If you're looking for a yummy treat, here's a good southern fried chicken recipe. It uses simple, tasty spices that you're likely to have on hand in your kitchen pretty much anytime, a definite bonus.
Making southern fried chicken can be a bit tricky. If you follow this recipe, you shouldn't have any problems, but if you want a more in-depth look, check out our two-part article on frying chicken.
It's got a whole bunch of extra tips and tricks that can really help out.
And now for the southern fried chicken recipe!
(Optional) If desired, brine the chicken pieces for about an hour.
Pat the chicken pieces dry.
In a medium bowl, mix the flour, salt, pepper, garlic powder, and onion powder.
Dip each piece of chicken in the milk, and let any excess drip off, then dredge it through the flour mixture. Gently shake it to remove any excess flour. Repeat for each piece of chicken until they're all coated.
Let the excess milk drip off, don't shake it off. It'll help the breading stick more evenly.
In a cast-iron skillet, heat half an inch to an inch of oil to 350F. The oil should reach halfway up the chicken when you place it in the pan.
The skillet should be deep enough so that oil doesn't reach more than halfway up, even after you add the chicken pieces. This'll avoid oil splashing out and causing burns and fires.
Gently add the chicken pieces to the skillet skin side down, being careful not to disturb the breading too much.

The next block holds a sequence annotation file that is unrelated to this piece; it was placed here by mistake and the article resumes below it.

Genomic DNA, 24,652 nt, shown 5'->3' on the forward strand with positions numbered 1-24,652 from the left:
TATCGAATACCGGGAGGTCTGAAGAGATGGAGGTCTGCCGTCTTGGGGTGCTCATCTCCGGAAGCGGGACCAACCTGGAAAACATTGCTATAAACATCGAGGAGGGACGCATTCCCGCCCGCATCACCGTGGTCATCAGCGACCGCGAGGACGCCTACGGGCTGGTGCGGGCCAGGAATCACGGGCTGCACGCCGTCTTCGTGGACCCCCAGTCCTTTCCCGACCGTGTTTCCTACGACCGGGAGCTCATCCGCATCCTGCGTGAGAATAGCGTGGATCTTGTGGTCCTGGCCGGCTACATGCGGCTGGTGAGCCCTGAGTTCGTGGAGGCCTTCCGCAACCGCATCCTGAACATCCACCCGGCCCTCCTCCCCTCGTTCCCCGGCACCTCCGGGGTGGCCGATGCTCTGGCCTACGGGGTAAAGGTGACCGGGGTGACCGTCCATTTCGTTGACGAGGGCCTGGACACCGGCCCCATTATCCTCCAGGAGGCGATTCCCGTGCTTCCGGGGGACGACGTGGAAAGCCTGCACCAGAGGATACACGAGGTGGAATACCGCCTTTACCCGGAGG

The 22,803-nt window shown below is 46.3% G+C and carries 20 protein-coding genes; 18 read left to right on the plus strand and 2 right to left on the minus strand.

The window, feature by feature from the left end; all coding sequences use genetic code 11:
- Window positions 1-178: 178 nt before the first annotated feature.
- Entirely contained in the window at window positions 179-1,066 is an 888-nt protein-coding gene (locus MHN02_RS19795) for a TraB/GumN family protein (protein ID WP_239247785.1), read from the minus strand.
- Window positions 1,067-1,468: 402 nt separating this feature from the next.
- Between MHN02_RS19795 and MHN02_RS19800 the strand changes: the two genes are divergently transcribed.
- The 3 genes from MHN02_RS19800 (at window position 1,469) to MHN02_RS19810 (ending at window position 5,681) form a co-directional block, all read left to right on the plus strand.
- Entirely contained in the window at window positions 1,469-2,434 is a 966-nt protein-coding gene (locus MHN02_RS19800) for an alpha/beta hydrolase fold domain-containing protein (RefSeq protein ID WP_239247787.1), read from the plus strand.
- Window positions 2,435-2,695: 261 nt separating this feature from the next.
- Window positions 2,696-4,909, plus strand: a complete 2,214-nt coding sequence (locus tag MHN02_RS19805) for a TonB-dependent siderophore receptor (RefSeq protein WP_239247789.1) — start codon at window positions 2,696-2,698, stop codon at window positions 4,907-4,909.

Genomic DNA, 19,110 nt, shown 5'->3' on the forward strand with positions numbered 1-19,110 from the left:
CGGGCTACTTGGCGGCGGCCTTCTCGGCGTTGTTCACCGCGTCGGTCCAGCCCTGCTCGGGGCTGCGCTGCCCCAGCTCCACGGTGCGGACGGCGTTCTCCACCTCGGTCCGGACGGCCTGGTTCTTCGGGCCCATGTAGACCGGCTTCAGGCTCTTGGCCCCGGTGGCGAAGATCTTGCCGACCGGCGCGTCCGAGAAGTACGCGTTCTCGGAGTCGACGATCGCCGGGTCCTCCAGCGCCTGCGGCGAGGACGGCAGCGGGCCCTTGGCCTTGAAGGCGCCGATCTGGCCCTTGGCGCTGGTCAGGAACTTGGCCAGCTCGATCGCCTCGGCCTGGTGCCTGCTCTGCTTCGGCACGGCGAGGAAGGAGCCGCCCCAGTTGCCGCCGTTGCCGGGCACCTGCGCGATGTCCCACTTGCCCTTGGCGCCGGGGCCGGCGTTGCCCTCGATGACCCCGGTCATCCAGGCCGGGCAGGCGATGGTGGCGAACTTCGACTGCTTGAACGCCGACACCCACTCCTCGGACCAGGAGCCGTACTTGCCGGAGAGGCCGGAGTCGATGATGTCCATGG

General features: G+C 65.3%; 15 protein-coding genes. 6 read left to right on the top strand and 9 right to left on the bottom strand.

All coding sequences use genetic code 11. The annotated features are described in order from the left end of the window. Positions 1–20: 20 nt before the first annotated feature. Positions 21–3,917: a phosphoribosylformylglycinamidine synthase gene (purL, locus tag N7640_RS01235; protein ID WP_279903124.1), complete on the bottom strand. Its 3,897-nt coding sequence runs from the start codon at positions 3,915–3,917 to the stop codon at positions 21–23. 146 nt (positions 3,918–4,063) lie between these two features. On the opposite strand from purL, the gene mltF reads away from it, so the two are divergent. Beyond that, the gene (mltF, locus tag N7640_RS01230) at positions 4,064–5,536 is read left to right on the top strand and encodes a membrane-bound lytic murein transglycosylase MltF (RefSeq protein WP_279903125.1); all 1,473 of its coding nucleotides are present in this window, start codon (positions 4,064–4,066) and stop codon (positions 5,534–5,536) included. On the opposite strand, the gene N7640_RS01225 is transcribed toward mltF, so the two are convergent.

Never plop the chicken in or toss it. That can cause very hot oil to splash and that's never good.
Don't crowd the chicken, or it won't cook evenly. The pieces shouldn't really be touching.
Cook the chicken on one side until the bottom is golden and blood starts to seep up at the top.
This'll take about 15 minutes for dark meat, a bit less for white meat and wings.
Carefully flip the chicken over, and cook the other side until the chicken has an internal temperature of 165F.
It won't take quite as long as the first side.
Let the chicken rest on a wire rack. It'll allow the grease to drip off the chicken and the juices inside to redistribute evenly. Plus, it'll let it cool down so that it won't burn you when you eat it!
If no one likes the wings or backs, you can save them to make an awesome homemade chicken stock.
This southern fried chicken recipe uses milk for dipping, but you can also soak it in the milk for several hours, or use any other number of liquids, like buttermilk or an egg wash. Check out our chicken breading article for some more ideas.
This recipe can definitely be tweaked. You can add any seasoning you like to the mix, and you can even season the milk and the chicken before dipping.
It's important that the oil be hot when you first put the chicken in. If it isn't, the breading will end up soggy instead of crisp. So if you have to cook your chicken in batches, be sure to let the oil heat back up before putting in a second batch.
If you have to cook the chicken in batches, cook the white meat together and the dark meat together. It'll be way easier to manage the cooking time. You can even double the recipe if you have a really big skillet.
Be very careful. You're dealing with very hot oil, and splashes can be dangerous and cause burns or grease fires.
Never leave the chicken unattended. The oil is very hot and could cause accidents, but the chicken could also go from perfect to overcooked pretty quickly.